Today, the Totonaca people perform the flight of the Voladores for several reasons. First, it keeps a part of their traditional culture alive for everyone to see. Second, it provides additional income for the Voladores and their families. Non-Totonacas are asked to make a donation after each flight is completed, as well as for traditional dances which are frequently performed on weekends and evenings in the town plazas or in front of cafes. And last, it provides a sense of group pride. Like other folkloric dances and music from around the world, it’s a way to celebrate heritage and diversity.

The Voladores were among the first cultivators of vanilla, and many of them continue to grow it today. Not all of the early growers were Voladores, though the Voladores comprised an elite segment of the Totonaca society. Vanilla continues to have a sacred place in the lives of the Totonaca in the same way as the flight of the Volador, and the two have remained integrally connected.

The Voladores are a source of great pride to everyone in Totonocapan – the region of the Totonaca. In Papantla, the hub of the vanilla industry, there is even a large stone Volador that looks down on the city from one of the highest points in town. Created by world class artist, Teodoro Cano – who is part Totonaca — the Volador is a moving testimony to the Totonaca ancestors who founded Papantla in the 1200s, as well as to those who continue to maintain the rich cultural legacy in this region of tropical Mexico.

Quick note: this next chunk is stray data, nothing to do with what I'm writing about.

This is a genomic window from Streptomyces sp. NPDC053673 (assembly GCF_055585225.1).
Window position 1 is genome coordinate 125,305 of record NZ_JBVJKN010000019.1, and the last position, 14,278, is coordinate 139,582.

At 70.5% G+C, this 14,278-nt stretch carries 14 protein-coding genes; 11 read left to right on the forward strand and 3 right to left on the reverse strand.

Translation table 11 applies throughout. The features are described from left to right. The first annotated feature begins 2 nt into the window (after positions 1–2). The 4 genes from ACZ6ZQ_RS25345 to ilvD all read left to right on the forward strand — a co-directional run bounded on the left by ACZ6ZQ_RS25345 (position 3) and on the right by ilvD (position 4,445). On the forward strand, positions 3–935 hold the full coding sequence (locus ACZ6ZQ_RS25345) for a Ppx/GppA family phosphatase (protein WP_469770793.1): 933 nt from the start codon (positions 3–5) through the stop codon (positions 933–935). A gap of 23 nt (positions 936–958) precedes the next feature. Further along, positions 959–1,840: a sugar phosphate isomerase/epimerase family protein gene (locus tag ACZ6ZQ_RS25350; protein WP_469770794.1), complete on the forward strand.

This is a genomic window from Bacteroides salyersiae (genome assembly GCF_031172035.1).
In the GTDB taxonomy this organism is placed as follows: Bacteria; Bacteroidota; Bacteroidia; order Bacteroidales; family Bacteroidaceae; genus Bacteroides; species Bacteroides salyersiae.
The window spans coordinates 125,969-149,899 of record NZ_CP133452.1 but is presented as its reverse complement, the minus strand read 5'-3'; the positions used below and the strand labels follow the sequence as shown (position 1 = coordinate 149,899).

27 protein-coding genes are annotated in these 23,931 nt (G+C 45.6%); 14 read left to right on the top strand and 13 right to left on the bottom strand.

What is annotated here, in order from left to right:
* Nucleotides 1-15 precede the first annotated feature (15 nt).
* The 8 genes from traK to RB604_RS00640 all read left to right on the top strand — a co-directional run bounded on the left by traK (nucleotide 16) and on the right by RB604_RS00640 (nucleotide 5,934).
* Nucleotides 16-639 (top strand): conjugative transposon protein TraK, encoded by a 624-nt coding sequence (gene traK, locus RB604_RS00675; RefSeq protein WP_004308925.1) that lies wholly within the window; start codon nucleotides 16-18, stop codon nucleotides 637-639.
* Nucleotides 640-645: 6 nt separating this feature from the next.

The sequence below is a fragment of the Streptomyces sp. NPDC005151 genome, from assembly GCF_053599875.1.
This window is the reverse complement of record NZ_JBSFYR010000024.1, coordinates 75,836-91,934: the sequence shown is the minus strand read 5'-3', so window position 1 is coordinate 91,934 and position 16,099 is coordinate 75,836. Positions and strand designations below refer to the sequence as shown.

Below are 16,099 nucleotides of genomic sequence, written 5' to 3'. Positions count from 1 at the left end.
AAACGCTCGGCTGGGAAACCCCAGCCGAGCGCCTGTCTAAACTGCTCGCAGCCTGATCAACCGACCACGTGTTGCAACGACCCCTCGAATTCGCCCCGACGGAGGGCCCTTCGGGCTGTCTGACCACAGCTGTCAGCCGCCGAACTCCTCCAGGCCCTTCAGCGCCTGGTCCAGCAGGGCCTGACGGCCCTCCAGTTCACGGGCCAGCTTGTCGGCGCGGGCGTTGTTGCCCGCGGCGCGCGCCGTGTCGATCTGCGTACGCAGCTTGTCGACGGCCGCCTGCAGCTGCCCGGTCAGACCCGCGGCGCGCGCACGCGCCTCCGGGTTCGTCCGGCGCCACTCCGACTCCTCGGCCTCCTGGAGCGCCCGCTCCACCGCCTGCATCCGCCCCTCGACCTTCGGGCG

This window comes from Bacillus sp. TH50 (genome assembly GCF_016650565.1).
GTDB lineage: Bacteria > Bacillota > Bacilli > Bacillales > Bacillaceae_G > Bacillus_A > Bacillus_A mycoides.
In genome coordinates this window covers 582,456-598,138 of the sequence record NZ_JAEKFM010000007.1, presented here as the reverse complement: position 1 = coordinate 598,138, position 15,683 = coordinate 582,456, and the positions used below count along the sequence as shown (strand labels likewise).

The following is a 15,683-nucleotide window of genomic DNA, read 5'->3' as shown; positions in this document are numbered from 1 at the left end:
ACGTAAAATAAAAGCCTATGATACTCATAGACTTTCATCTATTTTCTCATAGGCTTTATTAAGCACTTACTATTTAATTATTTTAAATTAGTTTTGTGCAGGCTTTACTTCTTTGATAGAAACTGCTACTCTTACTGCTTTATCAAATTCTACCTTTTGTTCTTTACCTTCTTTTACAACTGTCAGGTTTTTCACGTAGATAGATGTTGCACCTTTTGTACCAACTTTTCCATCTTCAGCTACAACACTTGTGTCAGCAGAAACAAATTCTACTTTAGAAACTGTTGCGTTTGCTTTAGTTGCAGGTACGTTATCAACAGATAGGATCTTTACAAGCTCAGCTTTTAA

Last photo by Joaquin Morales


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Vanilla Dreams

His name is Jim Reddekopp and his enthusiasm is catching.  His face lights up when he tells the story of how he and his family came to the Big Island from their Oahu home to grow vanilla orchid vines on the Hamakua Coast.

Looking for a business that would bring them in contact with the earth, Jim and his wife Tracy latched on to the idea that was thrown at them during a family discussion. Thinking that this was finally the way to work toward their dream of having a business where the whole family, including their five children, could be involved, they started learning all they could about vanilla.

During his search, he met Tom Kadooka of Kona. Orchids have been Kadooka’s life work since he started growing and propagating vanilla orchids in 1941.

“Everything I have learned about growing vanilla, I have learned it literally at the knees of Tom Kadooka. Whenever I thought I knew it all, Tom would say, `Jim, you’re just in kindergarten’ “, says Jim with a self-deprecating laugh.

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Veracruz: In the Land of the Vanilla Orchid

Written by Courtenay Dunk: www.spicelines.com 


I have come to Veracruz to glimpse the elusive vanilla orchid on the vine, to catch the rich scent of glossy beans curing in the sun, to breathe in the fragrance of the world’s finest vanilla in its Mexican birthplace. Everything up to this point has been a sort of lagniappe, as the Creoles say, a delicious extra. Such is the nature of obsession.

It is about 10:30 AM and as usual, the sun is brutally hot and the air thick with moisture. Norma Gaya is driving the three of us—Susana, Deborah and myself—down a rough dirt road so deeply rutted that we are thrown from side to side as we jounce along at just a few kilometers an hour. I notice that she has woven two vanilla beans in and out of the louvers of the air conditioning vents which are now wafting a faint scent towards us.